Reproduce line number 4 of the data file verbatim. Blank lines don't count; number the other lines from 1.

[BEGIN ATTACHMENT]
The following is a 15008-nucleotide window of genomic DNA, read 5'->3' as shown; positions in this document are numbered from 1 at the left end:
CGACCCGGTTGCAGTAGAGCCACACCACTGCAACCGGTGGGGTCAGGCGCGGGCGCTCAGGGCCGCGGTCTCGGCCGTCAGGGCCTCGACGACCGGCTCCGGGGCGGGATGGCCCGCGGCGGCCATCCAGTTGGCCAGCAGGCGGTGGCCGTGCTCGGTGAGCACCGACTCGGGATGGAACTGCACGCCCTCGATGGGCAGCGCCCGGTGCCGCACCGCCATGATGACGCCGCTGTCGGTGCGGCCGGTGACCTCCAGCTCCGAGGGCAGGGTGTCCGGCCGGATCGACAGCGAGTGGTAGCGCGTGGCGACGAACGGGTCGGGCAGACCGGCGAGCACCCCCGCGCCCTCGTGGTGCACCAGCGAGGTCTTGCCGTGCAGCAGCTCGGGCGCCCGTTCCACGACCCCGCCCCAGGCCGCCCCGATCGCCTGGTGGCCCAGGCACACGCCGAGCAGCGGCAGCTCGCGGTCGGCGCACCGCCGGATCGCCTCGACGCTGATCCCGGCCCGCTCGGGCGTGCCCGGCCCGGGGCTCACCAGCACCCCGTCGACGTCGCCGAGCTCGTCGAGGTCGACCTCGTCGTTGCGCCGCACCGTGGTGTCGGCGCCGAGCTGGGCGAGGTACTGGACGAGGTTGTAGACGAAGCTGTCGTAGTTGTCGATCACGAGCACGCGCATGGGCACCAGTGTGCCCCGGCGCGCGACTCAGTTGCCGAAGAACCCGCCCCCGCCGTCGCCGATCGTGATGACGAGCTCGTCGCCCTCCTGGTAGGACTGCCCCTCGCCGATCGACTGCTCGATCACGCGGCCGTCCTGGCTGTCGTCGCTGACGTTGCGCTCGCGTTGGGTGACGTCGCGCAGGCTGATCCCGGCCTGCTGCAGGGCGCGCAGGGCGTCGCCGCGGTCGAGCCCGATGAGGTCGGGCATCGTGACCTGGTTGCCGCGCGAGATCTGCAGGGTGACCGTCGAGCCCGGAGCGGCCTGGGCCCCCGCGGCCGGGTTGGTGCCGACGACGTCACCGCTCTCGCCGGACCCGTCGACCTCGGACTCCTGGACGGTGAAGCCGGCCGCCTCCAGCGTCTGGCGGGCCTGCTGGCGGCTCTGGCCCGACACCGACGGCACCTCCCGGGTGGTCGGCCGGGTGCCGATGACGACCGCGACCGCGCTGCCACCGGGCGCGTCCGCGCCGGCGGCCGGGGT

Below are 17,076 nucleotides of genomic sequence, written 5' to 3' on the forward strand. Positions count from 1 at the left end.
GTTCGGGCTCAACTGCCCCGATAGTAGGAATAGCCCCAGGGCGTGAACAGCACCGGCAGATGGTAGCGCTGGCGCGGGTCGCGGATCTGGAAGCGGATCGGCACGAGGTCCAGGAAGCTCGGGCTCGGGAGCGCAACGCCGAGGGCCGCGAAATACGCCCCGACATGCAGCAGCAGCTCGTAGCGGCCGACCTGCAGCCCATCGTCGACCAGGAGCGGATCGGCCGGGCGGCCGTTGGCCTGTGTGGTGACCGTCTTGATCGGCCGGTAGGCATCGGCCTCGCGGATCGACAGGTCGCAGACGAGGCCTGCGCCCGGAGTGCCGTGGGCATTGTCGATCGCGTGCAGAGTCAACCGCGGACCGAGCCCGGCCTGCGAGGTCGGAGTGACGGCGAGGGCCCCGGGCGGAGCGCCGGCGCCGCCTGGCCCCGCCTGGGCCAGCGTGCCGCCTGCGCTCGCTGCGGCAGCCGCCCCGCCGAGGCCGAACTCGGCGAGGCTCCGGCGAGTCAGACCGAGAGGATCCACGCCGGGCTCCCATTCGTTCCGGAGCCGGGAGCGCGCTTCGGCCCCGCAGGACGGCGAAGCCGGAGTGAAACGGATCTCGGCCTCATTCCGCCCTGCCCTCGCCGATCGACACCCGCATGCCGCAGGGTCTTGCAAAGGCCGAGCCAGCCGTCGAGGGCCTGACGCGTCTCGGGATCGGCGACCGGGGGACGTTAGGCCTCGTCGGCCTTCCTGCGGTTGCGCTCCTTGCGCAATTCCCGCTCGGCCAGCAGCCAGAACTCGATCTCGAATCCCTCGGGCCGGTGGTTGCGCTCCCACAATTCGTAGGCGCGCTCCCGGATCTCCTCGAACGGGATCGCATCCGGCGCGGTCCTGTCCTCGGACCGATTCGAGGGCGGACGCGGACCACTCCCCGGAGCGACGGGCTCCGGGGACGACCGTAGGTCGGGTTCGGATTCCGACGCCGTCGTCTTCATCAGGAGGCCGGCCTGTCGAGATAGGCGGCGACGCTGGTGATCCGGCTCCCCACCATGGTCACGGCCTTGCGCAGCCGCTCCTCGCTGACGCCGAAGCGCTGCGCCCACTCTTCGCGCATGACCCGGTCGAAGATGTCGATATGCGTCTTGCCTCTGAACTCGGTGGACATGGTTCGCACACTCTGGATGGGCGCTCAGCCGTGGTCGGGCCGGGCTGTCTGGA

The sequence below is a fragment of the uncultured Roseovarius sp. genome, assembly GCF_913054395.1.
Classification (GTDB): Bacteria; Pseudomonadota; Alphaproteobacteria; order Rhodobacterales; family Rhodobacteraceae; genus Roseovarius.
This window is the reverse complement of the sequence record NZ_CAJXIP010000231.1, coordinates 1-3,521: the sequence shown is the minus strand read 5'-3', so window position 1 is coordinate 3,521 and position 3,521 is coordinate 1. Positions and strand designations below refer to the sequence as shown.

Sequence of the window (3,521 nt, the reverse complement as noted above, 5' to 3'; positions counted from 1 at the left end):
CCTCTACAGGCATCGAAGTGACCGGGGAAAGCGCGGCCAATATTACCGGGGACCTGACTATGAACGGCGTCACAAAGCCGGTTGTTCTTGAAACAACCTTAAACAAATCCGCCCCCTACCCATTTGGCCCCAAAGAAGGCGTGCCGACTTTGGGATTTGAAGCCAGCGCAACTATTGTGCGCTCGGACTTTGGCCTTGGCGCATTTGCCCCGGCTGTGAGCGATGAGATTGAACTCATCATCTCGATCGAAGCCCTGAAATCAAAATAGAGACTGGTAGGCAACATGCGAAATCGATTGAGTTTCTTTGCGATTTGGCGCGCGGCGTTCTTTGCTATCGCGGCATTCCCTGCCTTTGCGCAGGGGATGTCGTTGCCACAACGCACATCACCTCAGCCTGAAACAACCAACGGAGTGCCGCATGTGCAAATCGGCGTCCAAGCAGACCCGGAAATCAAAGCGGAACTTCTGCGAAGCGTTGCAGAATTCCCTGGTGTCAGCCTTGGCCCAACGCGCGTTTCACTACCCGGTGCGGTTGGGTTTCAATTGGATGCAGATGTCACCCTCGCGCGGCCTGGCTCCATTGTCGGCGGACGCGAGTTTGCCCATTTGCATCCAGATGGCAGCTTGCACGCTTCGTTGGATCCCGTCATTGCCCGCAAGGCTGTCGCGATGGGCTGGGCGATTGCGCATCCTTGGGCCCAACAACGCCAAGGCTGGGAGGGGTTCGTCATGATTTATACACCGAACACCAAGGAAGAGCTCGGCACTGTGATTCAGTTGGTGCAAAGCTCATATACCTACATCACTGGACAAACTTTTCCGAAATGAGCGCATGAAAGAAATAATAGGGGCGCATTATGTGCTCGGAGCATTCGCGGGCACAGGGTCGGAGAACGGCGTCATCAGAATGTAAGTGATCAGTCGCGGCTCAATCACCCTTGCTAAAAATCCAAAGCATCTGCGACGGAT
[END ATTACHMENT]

GTTCGGGCTCAACTGCCCCGATAGTAGGAATAGCCCCAGGGCGTGAACAGCACCGGCAGATGGTAGCGCTGGCGCGGGTCGCGGATCTGGAAGCGGATCGGCACGAGGTCCAGGAAGCTCGGGCTCGGGAGCGCAACGCCGAGGGCCGCGAAATACGCCCCGACATGCAGCAGCAGCTCGTAGCGGCCGACCTGCAGCCCATCGTCGACCAGGAGCGGATCGGCCGGGCGGCCGTTGGCCTGTGTGGTGACCGTCTTGATCGGCCGGTAGGCATCGGCCTCGCGGATCGACAGGTCGCAGACGAGGCCTGCGCCCGGAGTGCCGTGGGCATTGTCGATCGCGTGCAGAGTCAACCGCGGACCGAGCCCGGCCTGCGAGGTCGGAGTGACGGCGAGGGCCCCGGGCGGAGCGCCGGCGCCGCCTGGCCCCGCCTGGGCCAGCGTGCCGCCTGCGCTCGCTGCGGCAGCCGCCCCGCCGAGGCCGAACTCGGCGAGGCTCCGGCGAGTCAGACCGAGAGGATCCACGCCGGGCTCCCATTCGTTCCGGAGCCGGGAGCGCGCTTCGGCCCCGCAGGACGGCGAAGCCGGAGTGAAACGGATCTCGGCCTCATTCCGCCCTGCCCTCGCCGATCGACACCCGCATGCCGCAGGGTCTTGCAAAGGCCGAGCCAGCCGTCGAGGGCCTGACGCGTCTCGGGATCGGCGACCGGGGGACGTTAGGCCTCGTCGGCCTTCCTGCGGTTGCGCTCCTTGCGCAATTCCCGCTCGGCCAGCAGCCAGAACTCGATCTCGAATCCCTCGGGCCGGTGGTTGCGCTCCCACAATTCGTAGGCGCGCTCCCGGATCTCCTCGAACGGGATCGCATCCGGCGCGGTCCTGTCCTCGGACCGATTCGAGGGCGGACGCGGACCACTCCCCGGAGCGACGGGCTCCGGGGACGACCGTAGGTCGGGTTCGGATTCCGACGCCGTCGTCTTCATCAGGAGGCCGGCCTGTCGAGATAGGCGGCGACGCTGGTGATCCGGCTCCCCACCATGGTCACGGCCTTGCGCAGCCGCTCCTCGCTGACGCCGAAGCGCTGCGCCCACTCTTCGCGCATGACCCGGTCGAAGATGTCGATATGCGTCTTGCCTCTGAACTCGGTGGACATGGTTCGCACACTCTGGATGGGCGCTCAGCCGTGGTCGGGCCGGGCTGTCTGGA